Wildlife populations down 69% in 50 years, says WWF

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Global populations of wild mammals, birds, amphibians, reptiles and fish have declined by more than two-thirds on average since 1970, according to a grim new report on biodiversity loss.

The Living Planet report, published every two years since 1998 by the World Wide Fund for Nature, examines the status of 32,000 populations of more than 5,000 species around the world by measuring the growth or decline of their populations. “Drops in abundance are early warning indicators of overall ecosystem health, and severe drops like this tell us that nature is unraveling,” says the report, which was produced in collaboration with the Zoological Society of London.

The report is based on WWF’s Living Planet Index of wild species.

This year, researchers added 838 new species to the index, mostly from Latin America and Africa, regions that were underrepresented in the past.

To make the index, an animal species must have been well monitored since at least 1970.

However, more information has only revealed in more detail the vast destruction of animal life – especially in the rainforests, which contain a disproportionate variety of the world’s plants and animals. Populations monitored in Latin America and the Caribbean have shown an average decline of 94% since 1970. Over the same period, those in Africa have declined by 66%, while those in the Asia-Pacific region have declined by 55%.

Other regions have seen smaller declines: in North America, monitored populations have fallen by 20%, and in Europe and Central Asia by a more modest 18%.

Some of the most dramatic declines have not occurred on any continent, but in oceans and waterways. The WWF has found an 83% decline in the abundance of species that depend on freshwater. Shark and ray populations have plummeted 71% over the past half-century due to an 18-fold increase in human fishing pressure.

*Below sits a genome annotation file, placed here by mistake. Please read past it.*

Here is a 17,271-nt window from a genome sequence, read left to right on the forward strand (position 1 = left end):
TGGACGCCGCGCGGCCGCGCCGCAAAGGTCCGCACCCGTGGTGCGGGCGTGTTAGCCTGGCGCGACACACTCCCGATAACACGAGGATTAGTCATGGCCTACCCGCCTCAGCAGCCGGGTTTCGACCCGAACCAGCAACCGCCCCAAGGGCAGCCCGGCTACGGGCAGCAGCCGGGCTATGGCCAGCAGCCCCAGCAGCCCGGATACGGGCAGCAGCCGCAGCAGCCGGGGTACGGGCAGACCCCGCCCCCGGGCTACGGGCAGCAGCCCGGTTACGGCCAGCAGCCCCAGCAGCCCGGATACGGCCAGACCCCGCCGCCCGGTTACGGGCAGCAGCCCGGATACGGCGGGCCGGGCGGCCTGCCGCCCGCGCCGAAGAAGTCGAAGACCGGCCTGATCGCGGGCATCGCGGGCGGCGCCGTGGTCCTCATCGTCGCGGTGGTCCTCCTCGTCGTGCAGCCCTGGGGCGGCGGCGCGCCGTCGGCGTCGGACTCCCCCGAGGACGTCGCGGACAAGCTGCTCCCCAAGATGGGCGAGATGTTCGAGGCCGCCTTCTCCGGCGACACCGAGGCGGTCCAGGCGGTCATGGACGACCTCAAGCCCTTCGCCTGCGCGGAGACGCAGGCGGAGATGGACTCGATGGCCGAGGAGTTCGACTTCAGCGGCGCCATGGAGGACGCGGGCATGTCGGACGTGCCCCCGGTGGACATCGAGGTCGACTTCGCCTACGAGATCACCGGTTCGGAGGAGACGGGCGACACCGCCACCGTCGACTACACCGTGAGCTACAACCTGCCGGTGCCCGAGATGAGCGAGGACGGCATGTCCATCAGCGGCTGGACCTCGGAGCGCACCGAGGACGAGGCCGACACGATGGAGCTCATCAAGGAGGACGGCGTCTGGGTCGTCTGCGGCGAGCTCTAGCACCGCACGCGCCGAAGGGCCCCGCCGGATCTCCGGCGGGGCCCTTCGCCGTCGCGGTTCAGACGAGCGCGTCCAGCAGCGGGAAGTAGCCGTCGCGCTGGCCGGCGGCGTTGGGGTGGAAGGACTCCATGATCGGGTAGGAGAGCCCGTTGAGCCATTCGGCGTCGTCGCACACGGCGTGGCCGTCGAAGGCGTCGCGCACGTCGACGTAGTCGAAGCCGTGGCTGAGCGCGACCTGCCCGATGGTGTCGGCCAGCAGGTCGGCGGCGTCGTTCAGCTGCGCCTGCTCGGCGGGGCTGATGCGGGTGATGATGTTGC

The destruction and fragmentation of natural habitats so that land can be cultivated or developed remains the most serious threat to terrestrial biodiversity. However, the report’s authors see a new existential threat on the horizon. “Climate change is likely to become the main cause of biodiversity loss in the decades to come,” they write. Rising temperatures are already linked to the loss of more than 1,000 plant and animal species, according to the report.

Eight years ago in Australia, a single hot day killed more than 45,000 “flying fox” bats. In 2016, the Bramble Cay melomys, a rodent that lived on an island between Australia and Papua New Guinea, was declared extinct after rising seas submerged its food sources and nesting sites. .

“Science is really, really helping us deal with biodiversity loss and climate change as a unique crisis,” WWF chief scientist Rebecca Shaw said in an interview.

Much of what affects plants and animals, such as the loss of rainforests, also hinders the planet’s ability to extract greenhouse gases from the air, she said. But “a really well-managed ecosystem can be an incredible carbon sink,” while providing habitat and benefits to humans like clean air and water.

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